‘I remember the very first time I came to Milan,’ says Cate Blanchett, ‘I was 18 and backpacking round Europe. I walked into the Duomo and just burst into tears. Shafts of light were coming through the clouds of incense, and the smell of frankincense was so powerful.
‘I think my response was heightened because I was on such a big adventure – I’d never travelled on my own outside Australia. And that first trip was marked by the smell of Italian churches.’
Three decades have passed, but the room in which we meet is scented with that same heady note. We’re in a suite at the Armani Hotel – an oasis of quiet on the bustling Via Alessandro Manzoni.
‘Whenever I check into one of Mr Armani’s hotels, it hits me as soon as I walk off the street – that intense oud.’
It’s a signature of Sì, the scent that Cate has fronted since the fragrance was launched in 2013.
‘Look at all those bottles,’ she laughs, gesturing to a neat line of stoppered vials, from an eau de toilette to three different eau de parfums and the new limited-edition Sì Nacre.
‘That’s how long I’ve been working on this! Scent speaks to your emotions, your aspirations and your dreams, and if you inhale one that makes you feel good about yourself, or sexy, or whatever it is you want to feel, then you’ll project that from the inside out.’
For Cate, that scent is Sì Intense, her favourite in the range. There is always a bottle in her handbag and she is liberal when it comes to spritzing – so much so that the scent is now almost part of her.
‘One day, I thought I had a rat in my wardrobe. I kept hearing this…’ She makes a scrabbling noise with her fingers against the sofa beneath her.
‘But I opened it and Iggy [her nine-year-old son, Ignatius] was in there, the funny little thing!’ She laughs.
‘I used to do that when my mother was out working. I would pretend I was hiding, but really, I just wanted to be surrounded by her fragrance, which was an intermingling of things – partly the perfume she wore, but also her own distinct scent.’
Ignatius is the youngest of Cate’s three sons with husband Andrew Upton, a playwright; the couple adopted their daughter Edith, now two, in 2015.
Last year, they relocated from their native Australia to East Sussex, though the actress’s approach to beauty remains uniquely Antipodean.
‘It’s not so much about beauty – it’s more about preservation: the old slip, slop, slap,’ she laughs, chanting the slogan of a famous Australian sun-protection campaign from the 1980s.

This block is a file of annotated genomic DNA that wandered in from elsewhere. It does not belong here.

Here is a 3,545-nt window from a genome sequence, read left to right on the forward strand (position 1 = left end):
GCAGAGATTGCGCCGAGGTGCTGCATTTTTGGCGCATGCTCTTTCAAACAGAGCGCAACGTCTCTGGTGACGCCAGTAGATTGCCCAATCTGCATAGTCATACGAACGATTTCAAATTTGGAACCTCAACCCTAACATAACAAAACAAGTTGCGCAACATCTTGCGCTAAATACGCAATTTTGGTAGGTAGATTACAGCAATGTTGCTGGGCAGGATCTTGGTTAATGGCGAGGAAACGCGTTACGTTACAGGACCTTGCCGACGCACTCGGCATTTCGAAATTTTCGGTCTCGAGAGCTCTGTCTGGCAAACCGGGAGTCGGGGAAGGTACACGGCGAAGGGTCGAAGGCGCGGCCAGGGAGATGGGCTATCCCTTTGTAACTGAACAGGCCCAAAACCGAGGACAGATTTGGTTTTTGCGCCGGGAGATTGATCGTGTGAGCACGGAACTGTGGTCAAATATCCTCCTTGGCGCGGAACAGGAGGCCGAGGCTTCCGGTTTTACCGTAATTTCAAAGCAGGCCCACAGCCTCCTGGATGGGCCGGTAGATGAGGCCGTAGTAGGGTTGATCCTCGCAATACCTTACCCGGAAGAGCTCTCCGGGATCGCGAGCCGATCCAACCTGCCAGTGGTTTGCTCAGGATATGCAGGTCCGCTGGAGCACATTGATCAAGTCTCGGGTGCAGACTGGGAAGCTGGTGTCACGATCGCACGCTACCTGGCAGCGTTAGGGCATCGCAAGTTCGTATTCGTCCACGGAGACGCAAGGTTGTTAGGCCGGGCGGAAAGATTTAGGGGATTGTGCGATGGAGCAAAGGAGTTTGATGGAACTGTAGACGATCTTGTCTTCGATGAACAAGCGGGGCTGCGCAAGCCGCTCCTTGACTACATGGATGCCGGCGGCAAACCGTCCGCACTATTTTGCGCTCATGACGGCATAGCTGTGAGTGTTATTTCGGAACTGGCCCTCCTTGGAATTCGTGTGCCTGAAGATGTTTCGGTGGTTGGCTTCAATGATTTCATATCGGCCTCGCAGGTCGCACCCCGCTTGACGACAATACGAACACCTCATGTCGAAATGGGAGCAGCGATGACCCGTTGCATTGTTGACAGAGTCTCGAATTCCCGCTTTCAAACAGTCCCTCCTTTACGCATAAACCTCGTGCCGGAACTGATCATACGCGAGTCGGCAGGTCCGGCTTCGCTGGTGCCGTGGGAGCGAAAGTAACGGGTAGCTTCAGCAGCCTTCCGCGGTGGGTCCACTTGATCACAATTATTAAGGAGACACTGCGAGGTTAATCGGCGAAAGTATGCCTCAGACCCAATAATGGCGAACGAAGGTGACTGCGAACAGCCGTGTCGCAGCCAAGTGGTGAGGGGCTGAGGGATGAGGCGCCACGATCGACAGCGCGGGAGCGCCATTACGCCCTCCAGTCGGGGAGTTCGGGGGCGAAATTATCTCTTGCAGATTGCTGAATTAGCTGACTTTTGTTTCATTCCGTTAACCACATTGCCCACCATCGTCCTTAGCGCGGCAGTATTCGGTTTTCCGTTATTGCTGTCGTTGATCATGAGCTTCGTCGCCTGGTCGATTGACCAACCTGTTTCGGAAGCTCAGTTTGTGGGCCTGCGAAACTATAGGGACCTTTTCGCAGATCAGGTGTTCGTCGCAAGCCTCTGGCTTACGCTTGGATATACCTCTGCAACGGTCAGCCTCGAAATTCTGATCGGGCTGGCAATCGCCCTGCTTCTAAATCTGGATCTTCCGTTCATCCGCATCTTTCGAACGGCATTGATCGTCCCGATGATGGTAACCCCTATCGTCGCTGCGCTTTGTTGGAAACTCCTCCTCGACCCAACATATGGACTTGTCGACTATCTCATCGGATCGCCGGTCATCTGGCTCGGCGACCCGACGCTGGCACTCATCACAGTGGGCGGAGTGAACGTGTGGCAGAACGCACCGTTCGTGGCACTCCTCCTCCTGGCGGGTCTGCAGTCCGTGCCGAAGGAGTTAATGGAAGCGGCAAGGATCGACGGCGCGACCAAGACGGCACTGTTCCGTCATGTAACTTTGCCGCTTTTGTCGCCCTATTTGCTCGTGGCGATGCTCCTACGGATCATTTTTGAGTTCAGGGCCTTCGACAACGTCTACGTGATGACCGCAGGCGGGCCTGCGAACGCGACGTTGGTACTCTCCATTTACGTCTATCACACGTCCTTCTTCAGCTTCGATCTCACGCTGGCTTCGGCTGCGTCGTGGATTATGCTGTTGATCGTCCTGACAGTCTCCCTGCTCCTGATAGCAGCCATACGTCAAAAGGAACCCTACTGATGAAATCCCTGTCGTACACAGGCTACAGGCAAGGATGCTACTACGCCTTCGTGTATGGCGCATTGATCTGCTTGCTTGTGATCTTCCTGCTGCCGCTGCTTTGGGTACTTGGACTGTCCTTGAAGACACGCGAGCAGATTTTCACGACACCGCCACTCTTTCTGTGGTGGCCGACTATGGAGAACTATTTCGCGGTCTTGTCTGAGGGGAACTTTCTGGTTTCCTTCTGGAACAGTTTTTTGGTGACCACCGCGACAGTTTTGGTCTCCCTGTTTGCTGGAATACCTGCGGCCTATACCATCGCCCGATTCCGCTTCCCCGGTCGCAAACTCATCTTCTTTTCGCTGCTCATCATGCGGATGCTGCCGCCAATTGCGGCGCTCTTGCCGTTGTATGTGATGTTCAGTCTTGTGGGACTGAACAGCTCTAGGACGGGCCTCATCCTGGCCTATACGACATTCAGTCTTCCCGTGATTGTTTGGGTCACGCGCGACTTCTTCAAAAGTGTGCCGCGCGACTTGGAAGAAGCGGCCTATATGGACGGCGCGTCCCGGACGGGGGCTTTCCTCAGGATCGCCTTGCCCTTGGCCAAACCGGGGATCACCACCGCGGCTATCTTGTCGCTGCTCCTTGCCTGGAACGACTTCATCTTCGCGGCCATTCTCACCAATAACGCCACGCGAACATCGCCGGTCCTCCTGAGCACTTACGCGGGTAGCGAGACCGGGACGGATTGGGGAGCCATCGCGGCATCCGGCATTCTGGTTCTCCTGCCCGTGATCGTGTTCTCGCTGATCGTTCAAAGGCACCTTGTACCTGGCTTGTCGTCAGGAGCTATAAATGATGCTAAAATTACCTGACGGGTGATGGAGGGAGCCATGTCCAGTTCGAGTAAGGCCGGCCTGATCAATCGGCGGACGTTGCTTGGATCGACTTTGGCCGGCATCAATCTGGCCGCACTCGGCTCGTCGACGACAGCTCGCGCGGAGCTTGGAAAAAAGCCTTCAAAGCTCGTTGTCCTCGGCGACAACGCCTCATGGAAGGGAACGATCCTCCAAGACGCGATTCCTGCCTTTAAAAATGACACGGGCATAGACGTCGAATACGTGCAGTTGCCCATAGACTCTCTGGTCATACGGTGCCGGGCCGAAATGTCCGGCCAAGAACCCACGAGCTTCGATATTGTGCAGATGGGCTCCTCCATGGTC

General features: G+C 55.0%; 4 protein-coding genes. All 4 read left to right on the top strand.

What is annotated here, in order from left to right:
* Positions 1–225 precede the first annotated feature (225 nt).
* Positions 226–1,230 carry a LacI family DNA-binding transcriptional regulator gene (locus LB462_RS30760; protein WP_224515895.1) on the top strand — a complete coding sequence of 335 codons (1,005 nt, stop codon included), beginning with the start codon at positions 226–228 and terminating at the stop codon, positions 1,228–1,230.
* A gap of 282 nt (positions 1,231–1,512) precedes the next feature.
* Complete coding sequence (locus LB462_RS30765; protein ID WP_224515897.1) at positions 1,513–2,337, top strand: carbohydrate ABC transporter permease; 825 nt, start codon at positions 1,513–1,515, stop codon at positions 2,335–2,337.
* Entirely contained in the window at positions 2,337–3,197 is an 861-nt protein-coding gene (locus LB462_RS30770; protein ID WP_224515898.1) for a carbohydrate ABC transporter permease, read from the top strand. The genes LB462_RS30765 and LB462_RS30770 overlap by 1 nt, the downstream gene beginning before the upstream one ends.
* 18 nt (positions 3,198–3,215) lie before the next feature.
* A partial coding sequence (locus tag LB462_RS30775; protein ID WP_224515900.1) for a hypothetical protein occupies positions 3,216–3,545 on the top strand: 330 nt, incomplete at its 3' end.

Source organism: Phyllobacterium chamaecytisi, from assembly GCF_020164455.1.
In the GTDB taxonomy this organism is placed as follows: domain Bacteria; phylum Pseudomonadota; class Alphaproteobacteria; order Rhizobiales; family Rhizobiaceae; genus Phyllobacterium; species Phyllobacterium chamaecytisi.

‘When I was 12 or 13, I covered myself in baby oil, lay out on the flat tin roof of our house and sunbaked until I was red. My mother gave me a big lecture about what could have happened, so I never did it again. My children get so annoyed with me – even on a cloudy day in England, I’m putting sunscreen on them.’
Other than that observance, by celebrity standards, Cate’s routine is pared back.
‘All each of us is trying to do is look our best without spending too much time thinking about it. I really don’t use a lot of different products – I just stick with what works.
‘You can get so obsessed with this stuff. Someone recently showed me a retouching app and I thought, I really do not want that – I want to be able to see things for what they truly are.’ Although fashion fascinates her, her new life in the country means that, these days, she rarely dresses up.
‘I love beautiful things, but after I had my first baby, I was being vomited on a lot – on the hour every hour – I thought, “I have to get rid of all my dry-clean-only clothes, this is costing me a fortune!” One of the life-changing things I did not so long ago was take lessons in ikebana [the Japanese art of flower-arranging]. It was like meditation. I’m trying to develop more hobbies.’
Not that there can be that much downtime in Cate’s life. This year, she made her Broadway debut and had roles in two films: the art house Song to Song and the blockbuster Thor: Ragnarok.
In 2018, she will voice python Kaa in the latest Jungle Book adaptation and join an all-female cast for Ocean’s Eight, the latest film in the Ocean’s Eleven franchise.
While many actresses complain of being typecast or sidelined, she has played everyone from Katharine Hepburn to Queen Elizabeth I – twice – and picked up two Oscars, three Golden Globes and three Baftas in the process.
‘I’m lucky to have had interesting roles all the way through my career. I think what’s shifted across all industries, not just our own, is that women are feeling a collective responsibility to make things happen,’ she says, drumming out each word on the table, ‘for themselves, other women and generations to come.
Personally, I’m going to try to work with more female directors and photographers going forward.’
Cate’s charisma is palpable. She is an acting powerhouse and a mother to four – the embodiment of having it all. Except, she says, you can’t have it all.
‘That’s a marketing myth to keep women feeling bad about themselves, frankly. There are times I say to my kids, to my friends, “I’m sorry, I’m off my game today.”
‘An apology goes a long way–as long as it’s followed by an attempt not to f—k up in the future. But it’s also part of life to f—k up, get yourself off the floor and keep going. But private life and career–I actually don’t juggle them or it’d be a mess.’ She pauses, then bursts out laughing. ‘I did not do my own hair and make-up this morning, you know. But neither did I airbrush myself.’